Friday, December 7, 2012

Maintaining Your Masonry Heater


By Marge Padgitt

Masonry heaters require regular maintenance in order to function properly, and the flue should be swept to avoid chimney fires. Maintenance includes sweeping of the chimney flue, brushing out the flue gas channels, inspection of the chimney and heater, and doing any repairs necessary. If the masonry heater is operated properly there should be little,if any creosote in the flue, and you should find only small amounts of soot. If there is any amount of creosote in the flue proper operation and burning procedures should be reviewed. One to two very hot fires should be burned each day, or once every 12 hours for most heaters. The fire should not be “damped down” to maintain a longer burning time as is the normal procedure with a wood stove. The maximum number of fires per day should be three. For chimneys with exterior exposure, the flue will be colder than an interior chimney and will accumulate more soot.

Cleaning the flue gas channels involves using a small poly brush and vacuum. Go to the small channel doors, open them and clean and vacuum each one to remove fly ash. The chimney interior and exterior needs to be inspected, and the heater itself should be inspected for any deterioration or loose firebrick in the firebox, any cracking in the exterior heater skin or finish work, and correct clearances to combustibles. Like any masonry structure, the masonry heater and chimney will need to be maintained and repaired as needed. Get a copy of the Homeowners Safety Manual and Burning Guide for Masonry Heaters for free at www.mha-net.org.

Be sure not to use a grate inside the firebox. Fires should be built right on the firebrick floor. The door should be closed during operation, and flammable liquids should not be used to start fires. Homeowners should not burn anything other than dry cord wood in the heater. Building a top-down burn fire will provide a clean burn start up with less CO and smoke. The top-down burn is the opposite of what you learned as a Scout. Place a couple of large logs on the bottom with airspace between them, then add smaller logs on top in the opposite direction, then kindling. Try Fatwood or dry pine as a fire-starter. The fire will burn down slowly, like a candle. This method warms the flue slowly, and causes draft to establish before the fire really gets going.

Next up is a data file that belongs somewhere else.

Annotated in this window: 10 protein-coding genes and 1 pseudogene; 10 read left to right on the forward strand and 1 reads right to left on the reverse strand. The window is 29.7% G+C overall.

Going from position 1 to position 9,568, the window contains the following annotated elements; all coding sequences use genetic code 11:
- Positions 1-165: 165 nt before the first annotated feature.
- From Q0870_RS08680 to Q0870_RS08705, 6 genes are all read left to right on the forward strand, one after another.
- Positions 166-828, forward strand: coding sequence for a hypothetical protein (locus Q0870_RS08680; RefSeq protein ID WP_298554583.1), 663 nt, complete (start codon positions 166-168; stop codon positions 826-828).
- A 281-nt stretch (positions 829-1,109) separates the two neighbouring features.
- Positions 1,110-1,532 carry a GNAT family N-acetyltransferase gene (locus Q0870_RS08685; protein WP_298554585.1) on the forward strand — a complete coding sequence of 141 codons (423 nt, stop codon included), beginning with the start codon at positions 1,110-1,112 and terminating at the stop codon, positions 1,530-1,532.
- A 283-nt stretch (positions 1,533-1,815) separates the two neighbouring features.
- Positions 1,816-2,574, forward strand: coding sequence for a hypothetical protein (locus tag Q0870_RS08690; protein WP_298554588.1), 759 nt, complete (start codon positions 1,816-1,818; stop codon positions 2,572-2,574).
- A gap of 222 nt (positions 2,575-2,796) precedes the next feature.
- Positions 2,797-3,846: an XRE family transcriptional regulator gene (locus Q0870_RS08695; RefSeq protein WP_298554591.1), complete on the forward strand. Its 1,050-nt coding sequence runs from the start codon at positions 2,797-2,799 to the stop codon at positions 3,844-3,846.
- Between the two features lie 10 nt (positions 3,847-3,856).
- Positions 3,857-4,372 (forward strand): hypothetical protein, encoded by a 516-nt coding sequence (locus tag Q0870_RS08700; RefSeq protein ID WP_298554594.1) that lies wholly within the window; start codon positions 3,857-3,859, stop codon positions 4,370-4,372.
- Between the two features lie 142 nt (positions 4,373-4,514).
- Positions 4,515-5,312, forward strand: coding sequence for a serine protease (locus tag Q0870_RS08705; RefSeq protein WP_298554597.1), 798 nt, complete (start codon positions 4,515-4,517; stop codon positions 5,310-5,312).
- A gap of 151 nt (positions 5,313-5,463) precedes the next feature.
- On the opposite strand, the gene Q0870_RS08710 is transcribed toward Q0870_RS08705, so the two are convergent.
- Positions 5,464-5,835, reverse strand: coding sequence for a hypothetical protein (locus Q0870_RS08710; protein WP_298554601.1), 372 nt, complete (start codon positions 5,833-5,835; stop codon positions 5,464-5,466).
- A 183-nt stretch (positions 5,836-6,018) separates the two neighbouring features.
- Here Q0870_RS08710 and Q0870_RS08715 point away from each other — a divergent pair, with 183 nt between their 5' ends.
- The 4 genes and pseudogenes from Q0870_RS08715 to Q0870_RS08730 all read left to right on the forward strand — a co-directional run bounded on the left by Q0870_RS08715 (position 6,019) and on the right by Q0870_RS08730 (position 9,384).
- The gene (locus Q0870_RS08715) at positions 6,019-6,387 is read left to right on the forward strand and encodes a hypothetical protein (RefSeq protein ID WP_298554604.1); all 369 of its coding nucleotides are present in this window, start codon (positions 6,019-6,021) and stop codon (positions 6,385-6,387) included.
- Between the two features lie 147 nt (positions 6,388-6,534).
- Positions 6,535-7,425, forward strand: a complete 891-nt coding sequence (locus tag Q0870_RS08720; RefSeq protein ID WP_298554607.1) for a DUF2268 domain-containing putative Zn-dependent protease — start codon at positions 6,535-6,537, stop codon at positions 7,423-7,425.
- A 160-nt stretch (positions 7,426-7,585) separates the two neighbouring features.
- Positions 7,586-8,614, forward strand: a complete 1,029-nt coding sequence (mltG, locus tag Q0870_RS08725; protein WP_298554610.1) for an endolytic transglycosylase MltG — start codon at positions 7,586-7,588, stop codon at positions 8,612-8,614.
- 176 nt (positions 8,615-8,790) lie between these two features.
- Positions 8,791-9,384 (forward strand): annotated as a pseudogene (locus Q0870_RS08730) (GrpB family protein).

Your professional chimney sweep is best qualified to sweep and maintain a masonry heater, and can likely do any minor masonry repairs needed needed as well. Find a professional chimney sweep at the Midwest Chimney Safety Council Website at www.mcsc-net.org or at the Chimney Safety Institute of America site at www.csia.org.

For more information visit www.mha-net.org or call Executive Director Richard Smith at 530-883-0191.

5 comments:

  1. cool blog, i find it very informative..i am looking for some helpful site on how could i maintain my fireplace..this blog of yours is pretty cool

    wood stoves pittsburgh

    ReplyDelete
  2. The top-down burn is the opposite of what you learned as a Scout. Place a couple of large logs on the bottom with airspace between them, then add smaller logs on top in the opposite direction, then kindling. Thank you

    ReplyDelete
  3. Heaters require regular maintenance in order to function properly, and the flue should be swept to avoid chimney fires. Maintenance includes sweeping of the chimney flue, brushing out the flue gas channels, inspection of the chimney and heater, and doing any Repair is necessary.

    ReplyDelete

All posts are moderated. Please don't bother spamming or sending ads for anything because they will be deleted. We encourange comments about the use of masonry heaters from anyone.